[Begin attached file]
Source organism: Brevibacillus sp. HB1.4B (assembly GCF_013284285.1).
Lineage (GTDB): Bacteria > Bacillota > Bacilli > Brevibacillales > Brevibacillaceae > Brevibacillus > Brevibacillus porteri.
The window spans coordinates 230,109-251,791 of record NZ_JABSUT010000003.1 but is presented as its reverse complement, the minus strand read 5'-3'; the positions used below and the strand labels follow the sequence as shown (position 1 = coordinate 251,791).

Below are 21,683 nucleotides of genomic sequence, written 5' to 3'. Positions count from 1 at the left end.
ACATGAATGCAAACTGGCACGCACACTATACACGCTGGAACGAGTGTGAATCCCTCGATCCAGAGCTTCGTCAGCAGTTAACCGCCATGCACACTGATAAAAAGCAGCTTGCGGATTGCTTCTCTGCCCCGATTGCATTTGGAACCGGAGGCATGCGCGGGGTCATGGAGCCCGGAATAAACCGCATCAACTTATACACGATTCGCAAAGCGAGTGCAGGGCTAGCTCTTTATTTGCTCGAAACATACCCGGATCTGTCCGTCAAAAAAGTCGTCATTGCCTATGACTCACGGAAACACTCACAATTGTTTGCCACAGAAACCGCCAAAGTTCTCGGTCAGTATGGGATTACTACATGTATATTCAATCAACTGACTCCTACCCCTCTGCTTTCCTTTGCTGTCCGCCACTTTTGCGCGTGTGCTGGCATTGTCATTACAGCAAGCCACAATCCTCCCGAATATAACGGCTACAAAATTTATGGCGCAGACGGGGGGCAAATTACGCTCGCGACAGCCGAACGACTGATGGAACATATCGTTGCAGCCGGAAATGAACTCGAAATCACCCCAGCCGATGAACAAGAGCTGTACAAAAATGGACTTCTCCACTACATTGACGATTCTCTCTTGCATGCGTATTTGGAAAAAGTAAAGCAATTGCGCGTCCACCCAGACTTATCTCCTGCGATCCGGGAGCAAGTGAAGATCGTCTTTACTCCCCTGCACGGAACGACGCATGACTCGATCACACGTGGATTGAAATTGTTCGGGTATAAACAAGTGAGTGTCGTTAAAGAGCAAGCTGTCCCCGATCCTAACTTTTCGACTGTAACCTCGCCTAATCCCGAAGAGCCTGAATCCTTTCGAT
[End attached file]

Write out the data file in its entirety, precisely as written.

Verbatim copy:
Source organism: Brevibacillus sp. HB1.4B (assembly GCF_013284285.1).
Lineage (GTDB): Bacteria > Bacillota > Bacilli > Brevibacillales > Brevibacillaceae > Brevibacillus > Brevibacillus porteri.
The window spans coordinates 230,109-251,791 of record NZ_JABSUT010000003.1 but is presented as its reverse complement, the minus strand read 5'-3'; the positions used below and the strand labels follow the sequence as shown (position 1 = coordinate 251,791).

Below are 21,683 nucleotides of genomic sequence, written 5' to 3'. Positions count from 1 at the left end.
ACATGAATGCAAACTGGCACGCACACTATACACGCTGGAACGAGTGTGAATCCCTCGATCCAGAGCTTCGTCAGCAGTTAACCGCCATGCACACTGATAAAAAGCAGCTTGCGGATTGCTTCTCTGCCCCGATTGCATTTGGAACCGGAGGCATGCGCGGGGTCATGGAGCCCGGAATAAACCGCATCAACTTATACACGATTCGCAAAGCGAGTGCAGGGCTAGCTCTTTATTTGCTCGAAACATACCCGGATCTGTCCGTCAAAAAAGTCGTCATTGCCTATGACTCACGGAAACACTCACAATTGTTTGCCACAGAAACCGCCAAAGTTCTCGGTCAGTATGGGATTACTACATGTATATTCAATCAACTGACTCCTACCCCTCTGCTTTCCTTTGCTGTCCGCCACTTTTGCGCGTGTGCTGGCATTGTCATTACAGCAAGCCACAATCCTCCCGAATATAACGGCTACAAAATTTATGGCGCAGACGGGGGGCAAATTACGCTCGCGACAGCCGAACGACTGATGGAACATATCGTTGCAGCCGGAAATGAACTCGAAATCACCCCAGCCGATGAACAAGAGCTGTACAAAAATGGACTTCTCCACTACATTGACGATTCTCTCTTGCATGCGTATTTGGAAAAAGTAAAGCAATTGCGCGTCCACCCAGACTTATCTCCTGCGATCCGGGAGCAAGTGAAGATCGTCTTTACTCCCCTGCACGGAACGACGCATGACTCGATCACACGTGGATTGAAATTGTTCGGGTATAAACAAGTGAGTGTCGTTAAAGAGCAAGCTGTCCCCGATCCTAACTTTTCGACTGTAACCTCGCCTAATCCCGAAGAGCCTGAATCCTTTCGAT